Iko Iko translation

From Iko Iko:

Iko, iko unday
Jockamo feeno ai nané
Jockamo fee nané

What language is that, and what does it mean?

Also: What is the ‘most popular’ version? That is, when one hears the song used in a commercial, film, television show, on the radio, etc., whose version is it likely to be?

The version I’m most familiar with is The Belle Stars’ version.

I’d always just assumed they were in Creole French or Cajun French or whatever the French people in Lousiana speak is called. James Crawford, Jr., the guy who originally sang it in the '50s, was/is an R&B musician from New Orleans. But this MusicMatch biography of him says that “The lack of cash register jingle for the song – usually attributed to a songwriting quadrangle of James Crawford Jr., Barbara Anne Hawkins, Rosa Lee Hawkins, and Joan Marie Johnson – comes from its origins in the traditional music of Africa.” (Nobody gets the royalties from it because it’s a traditional song, basically.) So, it could be any one of thousands of African languages. Of course, the biography goes on to say that it probably evolves out of slave chants in New Orleans and that musicologists really have no idea what it means.

Creole and Cajun are actually two different dialects, both of which are spoken in South Louisiana. Cajun tends to be spoken by those of Canadian descent, particularly in rural areas. Creole is mainly spoken by people of African/European descent, and is a somewhat more urban dialect. This is what you usually hear Voodoo priestesses talk in movies. (IANALinguist but this is what I’ve been able to gather from living my whole life in South Louisiana.)

As for the song itself, I’ve usually heard that it’s just nonsense, not a particular language. The version I’m most familiar with is the one by The Dixie Cups.

Thanks, Lisa.

Great song. My favorite version is by Cyndi Lauper . Discovered it by accident. Dr. John also does a good cover. :slight_smile:

What verses are considered the most common. I’ve heard a zillion of them, but don’t know which ones are the “defaults.”

There’s a fun version on Buckwheat Zydeco’s kids’ CD, Choo Choo Boogaloo, including such verses as:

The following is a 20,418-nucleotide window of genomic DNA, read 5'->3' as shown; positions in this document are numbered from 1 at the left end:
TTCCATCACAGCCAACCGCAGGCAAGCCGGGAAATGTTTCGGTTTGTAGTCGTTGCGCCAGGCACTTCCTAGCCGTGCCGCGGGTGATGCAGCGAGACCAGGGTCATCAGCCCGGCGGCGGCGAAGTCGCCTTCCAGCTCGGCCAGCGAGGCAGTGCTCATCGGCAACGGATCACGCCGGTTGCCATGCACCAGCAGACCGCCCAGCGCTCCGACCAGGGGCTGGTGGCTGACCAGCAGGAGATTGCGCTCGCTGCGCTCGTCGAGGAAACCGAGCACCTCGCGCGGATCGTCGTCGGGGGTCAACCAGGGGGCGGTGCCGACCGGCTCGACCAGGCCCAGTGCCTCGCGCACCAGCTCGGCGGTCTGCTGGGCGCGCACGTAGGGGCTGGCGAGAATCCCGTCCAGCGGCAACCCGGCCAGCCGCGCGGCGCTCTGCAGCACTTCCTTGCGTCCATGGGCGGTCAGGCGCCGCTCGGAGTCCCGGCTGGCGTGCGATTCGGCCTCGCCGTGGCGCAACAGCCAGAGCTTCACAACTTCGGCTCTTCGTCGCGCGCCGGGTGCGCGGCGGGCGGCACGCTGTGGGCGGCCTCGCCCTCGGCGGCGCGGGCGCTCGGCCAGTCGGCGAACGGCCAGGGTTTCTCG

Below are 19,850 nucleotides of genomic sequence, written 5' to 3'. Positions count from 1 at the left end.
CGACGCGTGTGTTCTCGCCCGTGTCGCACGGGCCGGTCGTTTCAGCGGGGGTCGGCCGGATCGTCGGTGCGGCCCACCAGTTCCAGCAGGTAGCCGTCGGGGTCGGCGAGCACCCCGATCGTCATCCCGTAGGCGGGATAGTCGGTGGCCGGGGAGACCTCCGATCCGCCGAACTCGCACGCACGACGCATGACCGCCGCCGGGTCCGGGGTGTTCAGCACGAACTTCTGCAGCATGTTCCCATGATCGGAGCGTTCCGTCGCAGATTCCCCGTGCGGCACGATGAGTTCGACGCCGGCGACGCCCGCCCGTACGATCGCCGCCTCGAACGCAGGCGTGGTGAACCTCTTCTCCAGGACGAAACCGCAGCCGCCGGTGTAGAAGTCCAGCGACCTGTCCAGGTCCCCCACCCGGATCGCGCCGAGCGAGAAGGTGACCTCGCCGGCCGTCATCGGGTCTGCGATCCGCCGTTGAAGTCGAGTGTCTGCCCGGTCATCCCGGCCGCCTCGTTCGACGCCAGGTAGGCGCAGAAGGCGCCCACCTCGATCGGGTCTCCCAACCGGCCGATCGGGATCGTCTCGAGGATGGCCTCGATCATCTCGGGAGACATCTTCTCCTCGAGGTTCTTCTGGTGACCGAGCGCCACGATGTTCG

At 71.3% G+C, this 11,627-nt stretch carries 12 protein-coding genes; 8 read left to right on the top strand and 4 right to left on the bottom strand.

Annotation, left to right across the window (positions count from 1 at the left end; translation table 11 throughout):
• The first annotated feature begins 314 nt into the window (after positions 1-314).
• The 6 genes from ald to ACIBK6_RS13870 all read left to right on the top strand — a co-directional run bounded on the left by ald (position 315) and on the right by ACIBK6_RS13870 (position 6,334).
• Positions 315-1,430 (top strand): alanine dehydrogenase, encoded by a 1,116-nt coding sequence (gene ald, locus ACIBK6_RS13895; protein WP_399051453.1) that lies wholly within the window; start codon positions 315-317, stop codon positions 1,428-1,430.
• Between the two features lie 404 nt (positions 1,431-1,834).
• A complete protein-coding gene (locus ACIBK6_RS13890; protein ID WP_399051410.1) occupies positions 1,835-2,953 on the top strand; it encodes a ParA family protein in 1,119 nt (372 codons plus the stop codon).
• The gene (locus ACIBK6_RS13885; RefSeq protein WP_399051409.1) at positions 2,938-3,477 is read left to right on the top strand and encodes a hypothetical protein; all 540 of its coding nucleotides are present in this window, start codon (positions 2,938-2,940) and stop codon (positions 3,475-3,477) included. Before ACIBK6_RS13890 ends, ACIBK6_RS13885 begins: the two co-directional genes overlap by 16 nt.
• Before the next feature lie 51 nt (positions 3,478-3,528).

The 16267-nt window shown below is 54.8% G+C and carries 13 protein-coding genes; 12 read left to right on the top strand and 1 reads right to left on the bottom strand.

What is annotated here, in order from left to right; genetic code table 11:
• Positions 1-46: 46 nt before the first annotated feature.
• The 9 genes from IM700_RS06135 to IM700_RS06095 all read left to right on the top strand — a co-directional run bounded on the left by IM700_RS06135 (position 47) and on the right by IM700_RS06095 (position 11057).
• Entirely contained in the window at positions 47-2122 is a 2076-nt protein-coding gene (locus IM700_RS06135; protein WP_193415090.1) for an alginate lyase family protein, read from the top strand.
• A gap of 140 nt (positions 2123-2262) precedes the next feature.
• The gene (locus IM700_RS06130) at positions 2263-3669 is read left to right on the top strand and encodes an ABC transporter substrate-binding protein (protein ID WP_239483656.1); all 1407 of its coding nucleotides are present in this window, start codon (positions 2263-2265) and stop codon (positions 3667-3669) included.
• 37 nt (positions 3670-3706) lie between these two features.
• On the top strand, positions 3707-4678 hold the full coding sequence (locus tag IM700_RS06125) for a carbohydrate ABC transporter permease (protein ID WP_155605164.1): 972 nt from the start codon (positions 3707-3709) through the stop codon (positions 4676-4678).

My li’l boy and your li’l boy
Playing catch with a tomato.
Your boy missed mine’s very best throw,
Made ketchup on a gator!

My grandmaw and your grandmaw,
Sittin’ on the Bayou.
My grandmaw said to your grandmaw,
Let’s make some jambalay-oo.

and of course:

Make up the words to this silly song,
And sing it to your sister.
Rhyme any time, and you can’t go wrong,
Give your sister a real tongue twister!

Hey Now!

Any o fthem have translations for the non-English bit?

Nope. I suspect that it’s untranslatable, as Miss Purl said.

As a fan of the various styles of Cajun/Creole music, I’ve heard those same syllables used in a lot of songs. It seems like if someone doesn’t know what else to say, he throws a “jockamo” in there.

On the other hand, the song Lady Marmalade is quite translatable. :slight_smile:

An earlier thread

[url=“http://www.jass.com/tom/next/indian.html”]I found this:

Miss Purl’s link says, ‘the expression developed into local slang for “you can kiss my ass.”’ If ‘Jokomo’ is a victory cry, then I can see how it could have the meaning.

From EST’s link:

So it seems clear that the song is about two krewes in Mardi Gras competition. But…

The words still have to mean something. Apparently they’re from an Indian dialect? If the tribe could be discovered, the line may still be translatable.

Not necessarily. I can think of at least one example (“I Zimbra” by Talking Heads) of a song whose lyrics are just made-up words. This could be similar.

No problem. This is a pretty good link if you have any further interest in the subject.